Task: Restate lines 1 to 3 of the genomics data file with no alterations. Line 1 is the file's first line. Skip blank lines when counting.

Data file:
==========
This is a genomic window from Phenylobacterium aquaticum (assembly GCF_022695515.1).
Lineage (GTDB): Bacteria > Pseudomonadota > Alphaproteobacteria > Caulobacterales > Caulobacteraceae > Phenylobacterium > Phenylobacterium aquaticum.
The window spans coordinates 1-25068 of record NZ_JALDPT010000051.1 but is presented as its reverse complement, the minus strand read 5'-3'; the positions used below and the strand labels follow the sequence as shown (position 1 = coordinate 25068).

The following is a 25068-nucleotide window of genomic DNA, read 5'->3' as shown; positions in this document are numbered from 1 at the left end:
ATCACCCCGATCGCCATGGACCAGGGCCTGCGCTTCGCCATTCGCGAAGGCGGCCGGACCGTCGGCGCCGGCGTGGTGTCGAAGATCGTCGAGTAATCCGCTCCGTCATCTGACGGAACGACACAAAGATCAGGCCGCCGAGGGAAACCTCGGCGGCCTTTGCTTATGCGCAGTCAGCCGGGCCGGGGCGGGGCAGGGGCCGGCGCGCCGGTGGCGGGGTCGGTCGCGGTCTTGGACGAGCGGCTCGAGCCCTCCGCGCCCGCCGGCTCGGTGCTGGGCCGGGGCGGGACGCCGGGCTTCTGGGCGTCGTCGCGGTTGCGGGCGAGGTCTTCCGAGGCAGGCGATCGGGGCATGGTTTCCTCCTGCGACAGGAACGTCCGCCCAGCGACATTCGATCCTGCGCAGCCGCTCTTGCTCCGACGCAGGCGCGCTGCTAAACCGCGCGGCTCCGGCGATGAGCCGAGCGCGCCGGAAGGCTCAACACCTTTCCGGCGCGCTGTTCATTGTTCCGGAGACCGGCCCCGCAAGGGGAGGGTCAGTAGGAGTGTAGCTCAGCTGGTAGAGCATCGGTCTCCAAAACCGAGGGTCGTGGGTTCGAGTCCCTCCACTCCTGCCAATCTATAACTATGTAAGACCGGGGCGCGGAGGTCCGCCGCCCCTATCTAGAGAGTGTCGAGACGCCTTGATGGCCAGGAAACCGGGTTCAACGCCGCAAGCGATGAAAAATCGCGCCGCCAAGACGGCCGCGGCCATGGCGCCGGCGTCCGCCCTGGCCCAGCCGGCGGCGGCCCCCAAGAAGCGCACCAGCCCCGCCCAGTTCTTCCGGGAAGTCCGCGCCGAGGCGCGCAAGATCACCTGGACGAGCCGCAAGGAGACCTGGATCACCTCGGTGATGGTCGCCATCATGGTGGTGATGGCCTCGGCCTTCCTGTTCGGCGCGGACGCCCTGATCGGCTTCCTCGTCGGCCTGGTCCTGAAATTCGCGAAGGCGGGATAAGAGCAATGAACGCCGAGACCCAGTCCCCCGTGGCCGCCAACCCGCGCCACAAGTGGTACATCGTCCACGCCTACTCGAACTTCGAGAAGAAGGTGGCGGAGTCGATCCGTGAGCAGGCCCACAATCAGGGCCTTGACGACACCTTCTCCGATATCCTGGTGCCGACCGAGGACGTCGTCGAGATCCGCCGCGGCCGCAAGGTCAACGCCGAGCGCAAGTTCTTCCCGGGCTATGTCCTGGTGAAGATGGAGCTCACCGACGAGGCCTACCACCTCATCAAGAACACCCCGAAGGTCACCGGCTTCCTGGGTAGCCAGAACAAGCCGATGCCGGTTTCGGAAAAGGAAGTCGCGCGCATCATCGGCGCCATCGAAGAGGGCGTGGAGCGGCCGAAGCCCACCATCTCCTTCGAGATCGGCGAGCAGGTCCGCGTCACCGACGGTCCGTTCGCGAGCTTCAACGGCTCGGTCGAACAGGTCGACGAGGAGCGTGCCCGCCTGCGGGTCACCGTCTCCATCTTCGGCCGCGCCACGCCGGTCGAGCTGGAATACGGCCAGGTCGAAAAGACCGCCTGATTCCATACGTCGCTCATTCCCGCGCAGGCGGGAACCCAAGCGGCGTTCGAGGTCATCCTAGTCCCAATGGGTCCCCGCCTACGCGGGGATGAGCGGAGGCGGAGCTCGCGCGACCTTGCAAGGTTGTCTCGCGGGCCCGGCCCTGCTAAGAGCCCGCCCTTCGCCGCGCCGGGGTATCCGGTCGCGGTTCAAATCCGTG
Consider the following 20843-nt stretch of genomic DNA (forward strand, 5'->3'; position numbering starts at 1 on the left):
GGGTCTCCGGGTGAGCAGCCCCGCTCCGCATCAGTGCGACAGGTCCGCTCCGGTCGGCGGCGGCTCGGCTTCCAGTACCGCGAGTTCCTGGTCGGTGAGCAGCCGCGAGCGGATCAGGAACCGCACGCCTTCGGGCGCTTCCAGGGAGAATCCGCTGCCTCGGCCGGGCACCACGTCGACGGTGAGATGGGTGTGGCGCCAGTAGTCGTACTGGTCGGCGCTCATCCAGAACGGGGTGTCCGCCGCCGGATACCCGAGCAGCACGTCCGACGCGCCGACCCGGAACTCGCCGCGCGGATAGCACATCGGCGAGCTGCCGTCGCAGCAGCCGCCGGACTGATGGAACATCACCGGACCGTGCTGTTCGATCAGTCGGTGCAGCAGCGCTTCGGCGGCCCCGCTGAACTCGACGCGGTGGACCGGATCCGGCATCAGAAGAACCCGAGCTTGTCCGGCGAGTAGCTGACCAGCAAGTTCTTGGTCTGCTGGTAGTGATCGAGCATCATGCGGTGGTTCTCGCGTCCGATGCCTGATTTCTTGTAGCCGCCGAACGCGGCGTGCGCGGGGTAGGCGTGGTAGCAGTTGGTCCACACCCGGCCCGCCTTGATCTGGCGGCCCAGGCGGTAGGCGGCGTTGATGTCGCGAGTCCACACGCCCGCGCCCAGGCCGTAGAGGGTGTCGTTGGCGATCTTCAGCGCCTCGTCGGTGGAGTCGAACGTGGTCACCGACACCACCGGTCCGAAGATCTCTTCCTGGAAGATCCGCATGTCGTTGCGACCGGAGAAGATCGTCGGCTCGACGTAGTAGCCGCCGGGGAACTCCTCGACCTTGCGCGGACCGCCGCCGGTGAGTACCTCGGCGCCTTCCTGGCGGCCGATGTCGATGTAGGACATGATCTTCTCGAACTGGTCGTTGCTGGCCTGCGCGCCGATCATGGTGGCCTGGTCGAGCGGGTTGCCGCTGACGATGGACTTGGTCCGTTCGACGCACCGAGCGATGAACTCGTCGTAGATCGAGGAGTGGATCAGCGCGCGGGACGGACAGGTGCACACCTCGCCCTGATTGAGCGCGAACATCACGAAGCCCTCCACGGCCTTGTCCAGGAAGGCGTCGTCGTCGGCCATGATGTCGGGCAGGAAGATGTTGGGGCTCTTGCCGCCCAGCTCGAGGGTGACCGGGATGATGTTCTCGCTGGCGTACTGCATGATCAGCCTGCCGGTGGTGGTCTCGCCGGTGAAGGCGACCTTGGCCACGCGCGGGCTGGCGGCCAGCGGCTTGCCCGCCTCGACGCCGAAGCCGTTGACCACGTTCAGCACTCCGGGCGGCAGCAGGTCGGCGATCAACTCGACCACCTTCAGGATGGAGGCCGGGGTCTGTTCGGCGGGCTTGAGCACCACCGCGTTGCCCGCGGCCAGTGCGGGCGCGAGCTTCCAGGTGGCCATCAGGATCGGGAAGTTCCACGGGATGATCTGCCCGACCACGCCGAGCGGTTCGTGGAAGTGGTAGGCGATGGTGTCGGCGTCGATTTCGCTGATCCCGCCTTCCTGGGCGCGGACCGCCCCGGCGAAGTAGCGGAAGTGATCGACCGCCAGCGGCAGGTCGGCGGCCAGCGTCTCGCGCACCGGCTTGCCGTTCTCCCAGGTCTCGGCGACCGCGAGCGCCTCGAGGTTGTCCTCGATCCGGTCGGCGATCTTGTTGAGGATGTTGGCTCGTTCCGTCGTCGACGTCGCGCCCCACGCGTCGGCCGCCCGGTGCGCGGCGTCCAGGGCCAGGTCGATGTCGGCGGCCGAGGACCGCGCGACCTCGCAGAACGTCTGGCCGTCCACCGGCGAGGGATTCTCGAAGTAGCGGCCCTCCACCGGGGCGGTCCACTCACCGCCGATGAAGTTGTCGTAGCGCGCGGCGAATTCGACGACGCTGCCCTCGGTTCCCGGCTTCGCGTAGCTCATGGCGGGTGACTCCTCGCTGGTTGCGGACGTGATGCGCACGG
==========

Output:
This is a genomic window from Phenylobacterium aquaticum (assembly GCF_022695515.1).
Lineage (GTDB): Bacteria > Pseudomonadota > Alphaproteobacteria > Caulobacterales > Caulobacteraceae > Phenylobacterium > Phenylobacterium aquaticum.
The window spans coordinates 1-25068 of record NZ_JALDPT010000051.1 but is presented as its reverse complement, the minus strand read 5'-3'; the positions used below and the strand labels follow the sequence as shown (position 1 = coordinate 25068).